The opinion of the court was delivered by: William W. Caldwell United States District Judge
The pro se plaintiff, Tony Stokes, a/k/a Troy X. DeBrouex, filed this lawsuit against Susan Hersh, M.D., and Mercy Hospital, which he identifies as formerly being Misericordia Hospital, located in Philadelphia, Pennsylvania. Plaintiff has been allowed to proceed in forma pauperis, so we review his complaint under 28 U.S.C. § 1915(e)(2)(B)(ii) for legal sufficiency before allowing it to proceed.
Under section 1915(e)(2)(B)(ii), the court must dismiss a case if it "fails to state a claim on which relief may be granted." In applying this statutory screening requirement, we employ the standard used to analyze motions to dismiss under Fed. R. Civ. P. 12(b)(6). Thus, we accept as true the factual allegations in the complaint and construe any inferences to be drawn from the allegations in Plaintiff's favor. Phillips v. County of Allegheny, 515 F.3d 224, 233 (3d Cir. 2008). Detailed factual allegations are not required, id. at 231 (quoting Bell Atlantic Corp. v. Twombly, 550 U.S. 544, 570, 127 S.Ct. 1955, 1974, 167 L.Ed.2d. 929 (2007)), but the complaint has to plead "enough facts to state a claim to relief that is plausible on its face." Twombly, 550 U.S. at 570, 127 S.Ct. at 1974. "[M]ore than labels and conclusions" are required. Id. at 555, 127 S.Ct. at 1964-65.
Plaintiff alleges the following. In September 1989, he was admitted to the defendant hospital after he was shot four or five times in the abdomen. Defendant Hersh performed surgery on him, and he was told that all of the bullets had been removed. However, at the end of 2007 and the beginning of 2008, Plaintiff started feeling a bad pain in his back while he was incarcerated at SCI-Somerset, Somerset, Pennsylvania.*fn1 He was x-rayed and a bullet was discovered between the fourth and fifth vertebrae. Plaintiff is suing Doctor Hersh (in her personal and official capacities) and the Hospital for damages, alleging that their negligence and reckless conduct caused him injury.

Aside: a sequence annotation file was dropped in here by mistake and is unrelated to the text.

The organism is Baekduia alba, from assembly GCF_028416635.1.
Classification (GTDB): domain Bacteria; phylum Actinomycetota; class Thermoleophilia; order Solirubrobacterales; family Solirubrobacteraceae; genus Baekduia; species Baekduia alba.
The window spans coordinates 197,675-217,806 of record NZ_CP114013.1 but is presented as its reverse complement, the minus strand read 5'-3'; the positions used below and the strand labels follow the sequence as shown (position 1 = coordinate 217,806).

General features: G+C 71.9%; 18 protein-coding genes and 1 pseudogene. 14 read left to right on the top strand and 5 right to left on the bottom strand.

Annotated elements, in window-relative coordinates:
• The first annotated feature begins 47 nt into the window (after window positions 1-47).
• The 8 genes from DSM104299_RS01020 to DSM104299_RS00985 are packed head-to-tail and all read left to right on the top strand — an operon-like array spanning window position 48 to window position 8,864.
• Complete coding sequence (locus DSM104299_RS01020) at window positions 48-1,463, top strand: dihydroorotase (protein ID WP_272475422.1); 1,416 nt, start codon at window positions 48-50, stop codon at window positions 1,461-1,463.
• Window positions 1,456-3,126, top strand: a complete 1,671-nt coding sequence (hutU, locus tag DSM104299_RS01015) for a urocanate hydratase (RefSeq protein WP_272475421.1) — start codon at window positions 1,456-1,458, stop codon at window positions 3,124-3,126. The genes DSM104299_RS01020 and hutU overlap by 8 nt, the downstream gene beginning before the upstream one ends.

The complaint potentially raises two claims, a civil- rights claim under 42 U.S.C. § 1983 and a state-law negligence claim. Plaintiff fails to state a claim upon which relief may be granted on the civil-rights claim, and we lack jurisdiction over the state-law claim. Hence, this action will be dismissed, but with leave to amend to see if Plaintiff can cure the defects in the civil-rights claim.
To state a section 1983 claim, a plaintiff must plead two essential elements: (1) the conduct complained of was committed by a person acting under color of state law; and (2) the conduct deprived the plaintiff of a right, privilege, or immunity secured by the Constitution or laws of the United States. Natale v. Camden County Corr. Facility, 318 F.3d 575, 580-81 (3d Cir. 2003). Putting aside the second element, Plaintiff here cannot satisfy the first one because the complaint fails to allege any facts that would support the inference that the defendant hospital and doctor were acting under color of state law. For example, Plaintiff has failed to allege the circumstances surrounding his shooting, who transported him to the Hospital, how he was transported, or how the Hospital was chosen as the place to take him. As the complaint stands now, his injury appears to be the result of purely private activity that happened at a private institution employing Dr. Hersh as a private individual. Plaintiff will be granted leave to amend to allege facts supporting state action, if such facts exist and can be alleged in good faith.
Further, while reckless conduct in the medical-care context is actionable, negligence is not, see generally Durmer v. O'Carroll, 991 F.2d 64, 69 (3d Cir. 1993)(negligence cannot support an Eighth Amendment medical claim), so Plaintiff's civil-rights claim based on negligence fails, regardless of whether Plaintiff can amend to cure the defect in his state-action allegations.
Absent a valid civil-rights claim, we lack jurisdiction over the state-law medical-malpractice claim.*fn2 Our jurisdiction over this state-law claim must be based on diversity of citizenship under 28 U.S.C. § 1332. The claim fails to meet two requirements for such jurisdiction. First, Plaintiff only seeks $50,000 in damages, but section 1332(a) requires the amount in controversy to exceed $75,000. Second, there is not complete diversity between the parties; while we do not know the residence of Dr. Hersh, both Plaintiff and the Hospital are citizens of Pennsylvania. See Grand Union Supermarkets of the V.I., Inc. v. H.E. Lockhart Mgmt. Inc., 316 F.3d 408, 410 (3d Cir. 2003).
We will issue an appropriate order.
AND NOW, this 13th day of April, 2009, upon review of the complaint (doc. 1) under 28 U.S.C. § 1915(e)(2)(B)(ii) for ...